Sean Couturier won’t get any votes for this year’s Calder Trophy given to the NHL’s best rookie. The more defensive role of the Flyers’ 19 year-old center is often lost in the depths of Philadelphia’s offensively potent roster. But, ask Evgeni Malkin who his most frustrating cross-state foe is, and he’ll likely say Sean Couturier.
Unlike teammate, and Calder Trophy candidate Matt Read, Couturier’s offensive numbers don’t exactly jump off the stat sheet. His 13 goals and 14 assists are tenth among rookies, but it’s Couturier’s defensive competency that separates him from other rookies.
Offensive statistics are easy to track in the form of goals, assists, and points. Defensive statistics however, are much more complex and aren’t as obvious. So, to prove Couturier’s defensive worth, we must look at advanced Corsi statistics.
Created by former Buffalo Sabres goaltending coach, Jim Corsi, the basic Corsi stat functions just like the plus-minus stat, but with shots instead of goals. The number of shots directed at the opponent’s net (+) versus the number of shots directed at the player’s own net (-) while that player is on the ice, is the formula at the core of all Corsi stats.
In Sean Couturier’s case, we will look at a more specific Corsi statistic known as “Corsi QoC.” This measures the quality of a certain player’s competition, by taking the average Corsi of all his opponents. According to behindthenet.ca, Couturier’s .088 quality of competition rating is best among all Flyer forwards who have played in at least 50 games this season. Used as a fourth line center, Couturier, often played alongside veteran two-way forward Max Talbot, and grinder Zac Rinaldo, has redefined the role of the fourth line. Philadelphia’s fourth line is not comprised of a few goons who play minimal ice time. Instead, they face the opposition’s top line, as the Flyers’ premier shut-down trio.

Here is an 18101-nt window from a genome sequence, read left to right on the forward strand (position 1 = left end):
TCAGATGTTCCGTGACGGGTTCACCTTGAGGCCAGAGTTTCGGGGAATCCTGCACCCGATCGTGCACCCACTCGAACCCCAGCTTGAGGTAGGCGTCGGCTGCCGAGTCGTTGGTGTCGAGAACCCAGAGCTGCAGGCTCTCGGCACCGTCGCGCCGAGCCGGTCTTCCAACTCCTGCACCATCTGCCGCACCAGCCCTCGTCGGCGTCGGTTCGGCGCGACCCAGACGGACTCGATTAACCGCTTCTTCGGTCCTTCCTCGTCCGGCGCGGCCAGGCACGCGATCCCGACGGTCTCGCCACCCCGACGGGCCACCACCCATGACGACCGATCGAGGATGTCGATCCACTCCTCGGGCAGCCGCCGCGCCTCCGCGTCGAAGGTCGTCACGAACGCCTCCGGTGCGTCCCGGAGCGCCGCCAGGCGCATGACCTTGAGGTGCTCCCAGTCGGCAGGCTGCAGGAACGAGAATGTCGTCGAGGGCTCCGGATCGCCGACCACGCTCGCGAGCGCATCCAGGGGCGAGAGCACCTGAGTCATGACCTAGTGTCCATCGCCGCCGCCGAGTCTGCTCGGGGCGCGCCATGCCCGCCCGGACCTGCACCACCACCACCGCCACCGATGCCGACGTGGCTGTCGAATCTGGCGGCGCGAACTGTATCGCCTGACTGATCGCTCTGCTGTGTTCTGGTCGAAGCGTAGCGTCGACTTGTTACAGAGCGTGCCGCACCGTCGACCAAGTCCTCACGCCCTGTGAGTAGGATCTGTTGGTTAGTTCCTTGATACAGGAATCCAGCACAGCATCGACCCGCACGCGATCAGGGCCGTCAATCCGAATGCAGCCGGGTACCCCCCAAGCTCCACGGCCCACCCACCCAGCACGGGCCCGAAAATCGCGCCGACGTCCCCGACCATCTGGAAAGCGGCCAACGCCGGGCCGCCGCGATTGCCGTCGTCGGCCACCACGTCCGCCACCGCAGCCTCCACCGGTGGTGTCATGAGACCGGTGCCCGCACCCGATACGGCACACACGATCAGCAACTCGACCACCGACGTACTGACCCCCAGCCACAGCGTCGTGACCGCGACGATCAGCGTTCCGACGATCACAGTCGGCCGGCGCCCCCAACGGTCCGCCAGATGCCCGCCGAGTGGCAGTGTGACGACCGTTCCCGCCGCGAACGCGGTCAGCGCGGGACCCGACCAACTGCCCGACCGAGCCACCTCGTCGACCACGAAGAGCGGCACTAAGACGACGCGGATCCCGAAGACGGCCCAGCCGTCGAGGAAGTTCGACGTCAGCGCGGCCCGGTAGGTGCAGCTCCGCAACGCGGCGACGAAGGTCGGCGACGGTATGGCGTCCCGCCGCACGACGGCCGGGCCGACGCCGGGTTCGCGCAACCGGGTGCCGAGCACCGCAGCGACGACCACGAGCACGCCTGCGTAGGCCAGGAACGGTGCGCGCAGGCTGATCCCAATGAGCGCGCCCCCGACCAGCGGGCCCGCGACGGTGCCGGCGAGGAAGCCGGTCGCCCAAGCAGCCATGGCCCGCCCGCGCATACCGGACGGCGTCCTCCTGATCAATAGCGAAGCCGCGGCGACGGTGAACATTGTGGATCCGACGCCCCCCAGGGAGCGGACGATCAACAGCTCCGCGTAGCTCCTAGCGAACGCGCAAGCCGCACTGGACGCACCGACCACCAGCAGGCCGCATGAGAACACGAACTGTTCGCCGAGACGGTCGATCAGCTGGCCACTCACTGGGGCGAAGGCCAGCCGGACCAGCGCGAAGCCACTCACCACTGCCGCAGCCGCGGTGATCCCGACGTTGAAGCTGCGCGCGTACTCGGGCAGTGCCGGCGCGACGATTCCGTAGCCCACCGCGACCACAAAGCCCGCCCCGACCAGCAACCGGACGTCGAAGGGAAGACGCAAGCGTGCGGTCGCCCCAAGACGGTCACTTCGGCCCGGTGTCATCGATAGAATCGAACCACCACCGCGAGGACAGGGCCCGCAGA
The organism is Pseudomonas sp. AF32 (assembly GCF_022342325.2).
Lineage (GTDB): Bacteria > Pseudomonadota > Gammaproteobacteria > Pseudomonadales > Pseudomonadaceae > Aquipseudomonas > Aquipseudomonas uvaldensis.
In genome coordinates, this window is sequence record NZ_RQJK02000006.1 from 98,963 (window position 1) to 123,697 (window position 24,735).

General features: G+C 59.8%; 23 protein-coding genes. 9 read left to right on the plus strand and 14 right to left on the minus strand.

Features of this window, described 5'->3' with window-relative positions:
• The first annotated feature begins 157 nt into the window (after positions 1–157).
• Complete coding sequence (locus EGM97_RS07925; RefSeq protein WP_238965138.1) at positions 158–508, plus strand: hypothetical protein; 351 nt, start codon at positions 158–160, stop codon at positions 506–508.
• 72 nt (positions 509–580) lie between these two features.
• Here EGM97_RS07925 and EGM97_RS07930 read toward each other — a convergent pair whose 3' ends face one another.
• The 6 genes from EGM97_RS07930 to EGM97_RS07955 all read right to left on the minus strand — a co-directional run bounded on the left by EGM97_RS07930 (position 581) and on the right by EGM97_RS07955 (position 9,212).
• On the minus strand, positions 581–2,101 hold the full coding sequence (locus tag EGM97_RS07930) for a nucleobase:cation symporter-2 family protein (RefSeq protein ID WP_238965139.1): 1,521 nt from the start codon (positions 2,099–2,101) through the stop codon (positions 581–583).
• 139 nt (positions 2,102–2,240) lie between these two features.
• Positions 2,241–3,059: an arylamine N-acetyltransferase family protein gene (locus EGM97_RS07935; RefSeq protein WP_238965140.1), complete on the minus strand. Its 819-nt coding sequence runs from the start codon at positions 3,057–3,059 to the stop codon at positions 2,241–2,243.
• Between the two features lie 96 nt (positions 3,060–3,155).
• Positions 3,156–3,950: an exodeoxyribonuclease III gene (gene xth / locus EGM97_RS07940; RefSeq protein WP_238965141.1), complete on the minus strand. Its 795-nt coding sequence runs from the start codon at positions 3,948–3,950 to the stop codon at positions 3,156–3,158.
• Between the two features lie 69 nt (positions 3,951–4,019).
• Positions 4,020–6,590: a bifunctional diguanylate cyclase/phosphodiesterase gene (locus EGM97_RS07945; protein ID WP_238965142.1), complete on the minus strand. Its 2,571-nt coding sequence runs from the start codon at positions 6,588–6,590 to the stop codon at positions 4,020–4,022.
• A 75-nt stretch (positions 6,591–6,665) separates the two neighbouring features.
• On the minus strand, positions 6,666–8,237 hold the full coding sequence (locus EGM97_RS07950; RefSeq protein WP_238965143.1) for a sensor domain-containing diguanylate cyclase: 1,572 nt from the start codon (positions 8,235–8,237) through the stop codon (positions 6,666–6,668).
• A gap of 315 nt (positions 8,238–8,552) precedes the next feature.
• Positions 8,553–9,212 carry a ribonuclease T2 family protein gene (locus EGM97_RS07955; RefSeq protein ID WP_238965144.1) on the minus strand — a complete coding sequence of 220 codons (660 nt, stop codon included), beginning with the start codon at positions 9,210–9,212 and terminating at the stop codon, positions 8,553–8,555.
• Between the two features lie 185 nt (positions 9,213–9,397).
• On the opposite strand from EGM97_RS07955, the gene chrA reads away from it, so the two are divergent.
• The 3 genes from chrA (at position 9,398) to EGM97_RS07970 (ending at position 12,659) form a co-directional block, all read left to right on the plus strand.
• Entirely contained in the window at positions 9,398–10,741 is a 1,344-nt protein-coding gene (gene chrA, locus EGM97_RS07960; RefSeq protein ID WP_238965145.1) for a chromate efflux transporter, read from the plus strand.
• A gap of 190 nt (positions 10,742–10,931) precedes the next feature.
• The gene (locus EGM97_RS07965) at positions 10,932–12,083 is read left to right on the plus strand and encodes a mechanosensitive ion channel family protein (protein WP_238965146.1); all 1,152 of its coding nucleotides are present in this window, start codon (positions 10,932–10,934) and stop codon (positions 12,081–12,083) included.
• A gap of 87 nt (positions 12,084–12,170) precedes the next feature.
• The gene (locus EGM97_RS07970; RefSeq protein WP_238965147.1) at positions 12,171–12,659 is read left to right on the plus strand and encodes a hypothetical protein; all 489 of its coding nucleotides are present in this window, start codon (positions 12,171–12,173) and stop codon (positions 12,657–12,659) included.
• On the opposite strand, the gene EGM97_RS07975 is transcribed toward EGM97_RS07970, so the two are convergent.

Coach Peter Laviolette has made this clear in many crucial situations this season. Take the March 18th matchup against the Penguins for example. According to timeonice.com, Sean Couturier was out against Evgeni Malkin for 23 of the Pittsburgh superstar’s 28 total shifts. Shutting down Evgeni Malkin, the NHL’s most dominant scorer is an incredibly difficult task for any player, let alone a 19 year-old who made the team out of training camp. But, Couturier flourished under pressure. Malkin managed a goal and an assist, but neither of them were scored while Couturier was on the ice.
Frustration set in for number 71 in Black and Gold. Malkin was caught spearing Couturier early in the third period of the March 18th game. Just minutes later, Malkin took a penalty, elbowing Jake Voracek as he skated through the neutral zone. For once, “Geno” looked human.
Couturier received similar playing time in the Flyers 6-4 victory against Pittsburgh this Sunday. Of Evgeni Malkin’s 23 total shifts, Couturier was out against him for 18 of them. Malkin managed two assists in the contest. Again, both of them came in the rare time when Couturier was not out covering him. In the five games Malkin has played against the Orange and Black this season, he has a minus-3 rating.
As a center, Couturier’s faceoff statistics also demonstrate his defensive prowess.
Of Couturier’s 17 faceoffs against the Penguins Sunday, just two were in the offensive zone. This means that a large majority of Couturier’s shifts started in the defensive zone (or neutral zone), a clear sign that Coach Peter Laviolette has faith in his young center.
While Couturier is just a 47% faceoff man overall this season, the location of his faceoffs are perhaps a more telling metric than his success therein. 133 of Couturier’s 370 total faceoff wins this season have come in the defensive zone.
With just one game remaining in the 2011-2012 campaign, the statistics show that Sean Couturier has been as versatile as any Flyer this year. His lanky 6-foot-4 frame and 19 year-old baby-face seemed nice enough playing knee hockey in Danny Briere’s basement in HBO’s 24/7. But, on the ice, Couturier’s toothless grin and gritty tenacity isn’t so genial.
The Flyers begin their quest for the cup in Pittsburgh next week. It’s new territory for Sean Couturier. But, that hasn’t stopped him before.
A product of the Philadelphia suburbs and a current Penn State Print Journalism major, I have been playing hockey since age 4. Whether playing on the ponds, in organized leagues, or just watching on TV, hockey will always be my passion. While all aspects of professional hockey interest me, the Flyers will always be my greatest focus.